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Page 16 text:
The students pictured above, who are in Mr. Hines ' class, have been studying world affairs and are making many interesting comparisons on the map. This is just one of the many map activities they do throughout the year. Seventh graders at Franklin for their social studies requirement take geography. They study several aspects of many coun- tries and learn their locations throughout the world. The eighth grade history classes study United States history. They try to learn the complete history from the beginning up to the present. The teachers ' main concern is to teach stu- dents the important facts that made history. Students Study the World, Sing, Create General music is studied by all seventh and eighth grad- ers for one semester. Much time in these classes is de- voted to singing and listening. But time is also spent in learning the use of rhythm instruments, basic music theory, and folk songs. Seventh, eighth, and ninth graders are enrolled in art classes. The art students work on drawings, study of color, paper sculptures, lettering, block printing, painting with water colors, and using tempera paint. Pupils of all three grades work basically with the same materials, but the eighth and ninth graders explore problems of art more thoroughly. The seventh groders ore i songs, os the -. of study. the process of learning new r - ' tion with a new unit Clay can be used to make many things, as these eighth graders are discovering by personally making some designed cups.
Page 15 text:
Students Solve Many Types of Problems This year many of the seventh and eighth grade stu- dents were taught modern math instead of the tra- ditional general math. The students in the X and Y lanes studied the modern techniques while the stu- dents in the Z lanes studied the traditional method of math. The students of the ninth grade were taught either modern algebra or general math. In algebra they tried to analyze and understand the problems instead of just solving them. They also learned to apply a meaning to each problem, thereby obtaining a basic knowledge for future use in their math studies. In general math the ninth graders reviewed and studied traditional math. The course was a review of the general math presented in the seventh and eighth grade plus many additional and practical math techniques. In general math the students reviewed many of the basic skills of math and also learned some new ones. 3 7 8 9 in 5 £»»30 ■53637 3839 40 K 46 47 48 49 50 55 56 57 58 5960 B5 66 67 68 69 70 757677 78 79 80 858687 88 89 90 95 96 97 98 99 BO )nly ninth graders are eligible to take algebra and only those inth graders who have received above average grades in sventh and eighth grade math. At the beginning of the year, the students solve many simple problems, but as the year pro- gresses the problems become more complex and quite difficult.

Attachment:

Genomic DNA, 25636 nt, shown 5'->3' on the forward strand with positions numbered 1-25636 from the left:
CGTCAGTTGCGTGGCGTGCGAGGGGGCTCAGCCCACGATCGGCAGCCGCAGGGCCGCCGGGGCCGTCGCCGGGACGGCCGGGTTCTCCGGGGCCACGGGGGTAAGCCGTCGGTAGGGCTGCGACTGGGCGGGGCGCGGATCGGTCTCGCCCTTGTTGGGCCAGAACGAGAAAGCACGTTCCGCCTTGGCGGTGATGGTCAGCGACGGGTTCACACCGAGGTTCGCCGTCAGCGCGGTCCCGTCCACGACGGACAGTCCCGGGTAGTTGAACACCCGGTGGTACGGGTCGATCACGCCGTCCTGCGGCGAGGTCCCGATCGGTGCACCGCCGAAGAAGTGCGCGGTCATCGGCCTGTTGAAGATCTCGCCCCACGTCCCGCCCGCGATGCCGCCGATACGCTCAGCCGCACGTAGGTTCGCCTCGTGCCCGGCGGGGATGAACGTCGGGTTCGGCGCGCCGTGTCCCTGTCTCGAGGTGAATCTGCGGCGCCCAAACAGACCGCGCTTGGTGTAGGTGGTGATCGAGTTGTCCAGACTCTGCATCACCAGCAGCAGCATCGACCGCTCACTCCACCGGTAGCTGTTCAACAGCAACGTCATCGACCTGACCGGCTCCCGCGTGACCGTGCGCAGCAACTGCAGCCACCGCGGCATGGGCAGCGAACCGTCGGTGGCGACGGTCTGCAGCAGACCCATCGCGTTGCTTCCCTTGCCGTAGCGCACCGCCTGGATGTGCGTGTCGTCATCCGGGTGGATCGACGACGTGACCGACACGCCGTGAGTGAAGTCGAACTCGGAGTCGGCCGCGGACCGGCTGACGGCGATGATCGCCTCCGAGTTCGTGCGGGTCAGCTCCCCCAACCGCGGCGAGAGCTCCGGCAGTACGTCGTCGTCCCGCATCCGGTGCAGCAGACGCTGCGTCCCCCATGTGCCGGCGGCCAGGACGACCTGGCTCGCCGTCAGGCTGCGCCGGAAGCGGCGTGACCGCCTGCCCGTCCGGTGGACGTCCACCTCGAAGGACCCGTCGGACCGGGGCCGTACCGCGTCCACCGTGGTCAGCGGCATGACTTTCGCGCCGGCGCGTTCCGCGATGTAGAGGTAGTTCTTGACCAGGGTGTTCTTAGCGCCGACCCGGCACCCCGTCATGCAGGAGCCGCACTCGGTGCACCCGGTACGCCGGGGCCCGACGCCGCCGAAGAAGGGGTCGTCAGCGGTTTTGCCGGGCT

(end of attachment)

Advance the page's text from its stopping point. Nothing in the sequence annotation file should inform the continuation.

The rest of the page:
Page 17 text:
Eighth grade girls are introduced to homemaking in one semes- er. The first half is spent on grooming and clothing while the second part includes foods and nutrition. These home arts students are examining an exhibit which helps to explain how various electrical switches operate. In industrial arts the students learn the basic knowl- edge of tools. Working with a varied assortment of materials, each student makes and turns in different projects throughout the year. Every seventh grader at Franklin takes home arts. Here the students learn the basic repairs needed for various home fixtures. They also discuss topics per- taining to the general care of a home. Home economics is required for every eighth grade girl. Several ninth graders also benefit from a home economics class. These students learn the basic skills of homemaking. Franklinites Obtain Skills in Practical Arts Industrial arts is introduced to the eighth grade boys for one semester. Boys may elect to take shop in their ninth grade year. Students in the class learn the art of building and using tools in the correct manner.
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